Part 1 Introduction and Snapshot of Writing (6:31)
Everyone is capable of being a good writer, even without any innate skill. A snapshot of research writing is given, from presenting a research question in context of current knowledge to interpreting your findings. In other words, moving from general to specific, then specific to general. It's important to be a careful and intentional writer. It's not about writing, it's about readability. Focusing on your readers and their needs helps make your message clear.
Part 2 Making Meaning Clear (6:31)
"Going-to-the-Caribbean writing" is boring, dense, and generally not reader-friendly because it lacks transitions, logic, and concern for reader understanding. An example of "Caribbean writing," along with a more reader-friendly revision, is provided. Good writing clearly communicates meaning to readers by always keeping their needs in mind.
Part 3 Writing Myths (4:20)
The impulse to impress readers with complex sentences and pretentious words is regrettably common in research writing. Writing to impress seeks validation for the writer rather than comprehension for the reader. Revision is always needed because ideas don’t flow logically from the writer's mind to the page.
Part 4 How Readers Read and Respond (7:19)
There are several levels of a reader's response to a piece of writing. The writer is responsible for the reader’s experience in everything from visual appeal and organization to readability and tone. The purpose of research writing is to convey your data and interpretations of that data while convincing your reader that your perspective is valid. Critique your writing by continually keeping your reader in mind.
Part 5 Helping Your Audience Interpret Your Meaning (11:58)
Your role as writer is to make sense—to make your meaning clear to the reader. Use punctuation, grammar, and other language conventions as road signs to help your reader interpret your writing. Basic vocabulary and simple sentence construction is sufficient, even for winning the Nobel Prize in Literature. But your audience may vary, and that takes very careful planning on your part.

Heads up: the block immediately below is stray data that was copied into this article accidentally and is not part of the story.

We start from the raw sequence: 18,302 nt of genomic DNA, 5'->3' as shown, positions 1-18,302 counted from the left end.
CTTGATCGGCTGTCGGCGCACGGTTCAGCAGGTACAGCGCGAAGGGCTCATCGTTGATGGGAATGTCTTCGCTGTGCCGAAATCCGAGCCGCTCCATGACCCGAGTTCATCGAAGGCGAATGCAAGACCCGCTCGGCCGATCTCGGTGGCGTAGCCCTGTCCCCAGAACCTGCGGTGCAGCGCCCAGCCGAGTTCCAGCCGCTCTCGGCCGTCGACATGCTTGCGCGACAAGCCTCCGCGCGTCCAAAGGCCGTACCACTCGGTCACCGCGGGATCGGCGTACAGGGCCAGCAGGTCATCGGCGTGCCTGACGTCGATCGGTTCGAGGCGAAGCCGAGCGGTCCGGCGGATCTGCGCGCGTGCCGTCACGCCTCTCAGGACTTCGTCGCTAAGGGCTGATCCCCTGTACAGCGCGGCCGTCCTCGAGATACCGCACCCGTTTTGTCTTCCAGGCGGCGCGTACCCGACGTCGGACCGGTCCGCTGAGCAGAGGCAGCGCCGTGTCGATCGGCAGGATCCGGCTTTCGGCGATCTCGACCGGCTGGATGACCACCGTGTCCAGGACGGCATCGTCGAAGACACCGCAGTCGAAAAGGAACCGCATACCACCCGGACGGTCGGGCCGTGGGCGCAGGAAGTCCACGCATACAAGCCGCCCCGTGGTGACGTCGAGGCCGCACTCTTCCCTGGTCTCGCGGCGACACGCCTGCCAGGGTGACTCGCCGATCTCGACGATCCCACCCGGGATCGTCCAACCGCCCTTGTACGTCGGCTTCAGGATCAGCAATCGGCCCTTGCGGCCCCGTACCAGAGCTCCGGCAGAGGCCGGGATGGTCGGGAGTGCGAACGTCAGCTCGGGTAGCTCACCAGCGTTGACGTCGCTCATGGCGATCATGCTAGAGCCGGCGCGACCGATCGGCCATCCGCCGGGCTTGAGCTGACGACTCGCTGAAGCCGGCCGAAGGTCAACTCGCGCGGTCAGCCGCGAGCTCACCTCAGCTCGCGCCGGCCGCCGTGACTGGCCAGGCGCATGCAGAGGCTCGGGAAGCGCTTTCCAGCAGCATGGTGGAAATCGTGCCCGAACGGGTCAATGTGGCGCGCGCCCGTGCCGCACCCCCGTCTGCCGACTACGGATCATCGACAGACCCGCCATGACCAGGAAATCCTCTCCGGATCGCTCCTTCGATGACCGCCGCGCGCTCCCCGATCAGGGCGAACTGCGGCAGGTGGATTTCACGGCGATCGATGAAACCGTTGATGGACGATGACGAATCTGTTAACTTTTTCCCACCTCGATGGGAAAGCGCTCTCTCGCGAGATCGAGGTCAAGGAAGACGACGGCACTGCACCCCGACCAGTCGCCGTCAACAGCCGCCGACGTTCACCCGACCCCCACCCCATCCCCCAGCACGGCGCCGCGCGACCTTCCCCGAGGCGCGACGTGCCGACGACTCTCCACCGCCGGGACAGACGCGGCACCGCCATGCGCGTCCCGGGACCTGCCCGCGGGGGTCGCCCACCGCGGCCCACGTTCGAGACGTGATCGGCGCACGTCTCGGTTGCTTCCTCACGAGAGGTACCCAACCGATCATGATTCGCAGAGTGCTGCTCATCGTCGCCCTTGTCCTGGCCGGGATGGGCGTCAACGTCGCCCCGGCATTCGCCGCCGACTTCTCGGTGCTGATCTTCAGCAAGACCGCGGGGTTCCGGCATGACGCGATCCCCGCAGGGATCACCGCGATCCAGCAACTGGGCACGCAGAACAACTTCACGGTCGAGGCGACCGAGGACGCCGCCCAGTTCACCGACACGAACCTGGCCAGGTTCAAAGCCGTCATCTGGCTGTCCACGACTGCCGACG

Part 6 Giving Structure to Your Writing (6:24)
Paragraphs, topic sentences, and transitions provide the structure of your writing. Mastering these building blocks is the key to being able to clearly communicate your thinking to your reader. The topic sentence is the king or queen of the sentence and each line of the paragraph should support or elaborate upon that main thought. Transitions are used to help the reader move from one thought to the next, whether within a sentence, from sentence to sentence, or from paragraph to paragraph.
Part 7 Writing as a Logical Process (10:07)
Writing is a logical process, and a sentence is like a mathematical formula. Using levels of generality allows you to move from general to specific levels of detail. Sometimes you'll need to use more words to make your meaning clear to the reader. A piece of writing is not clear simply because it is brief.
Part 8 Making Meaning Clear (9:13)
Logic doesn't flow naturally from mind to paper. You are responsible for writing a clear topic sentence and supporting it in a logical way. Transitions point out to the reader the logical connections between ideas, and order is important. Outlining will help you write effectively and more efficiently.
Part 9 Outlining (8:12)
Planning your writing will save you a great deal of time. Again, levels of generality come into play here, as does the structure of a paragraph. But don't focus on the skeleton of an outline, emphasize the content as you coordinate and subordinate your ideas. When you create an outline, step back and analyze it critically. You need to impose logic on your writing, then crystallize your logic by making specific connections.
Part 10 Headings, Figures, Rhythm, and Length (4:15)
Headings and subheadings used consistently help your reader see the structure of your writing. Tables, figures, and charts are powerful aids to making your meaning clear. But don't just present them to your reader; interpret their significance. Finally, you’ll also improve readability by varying the length and construction of your sentences.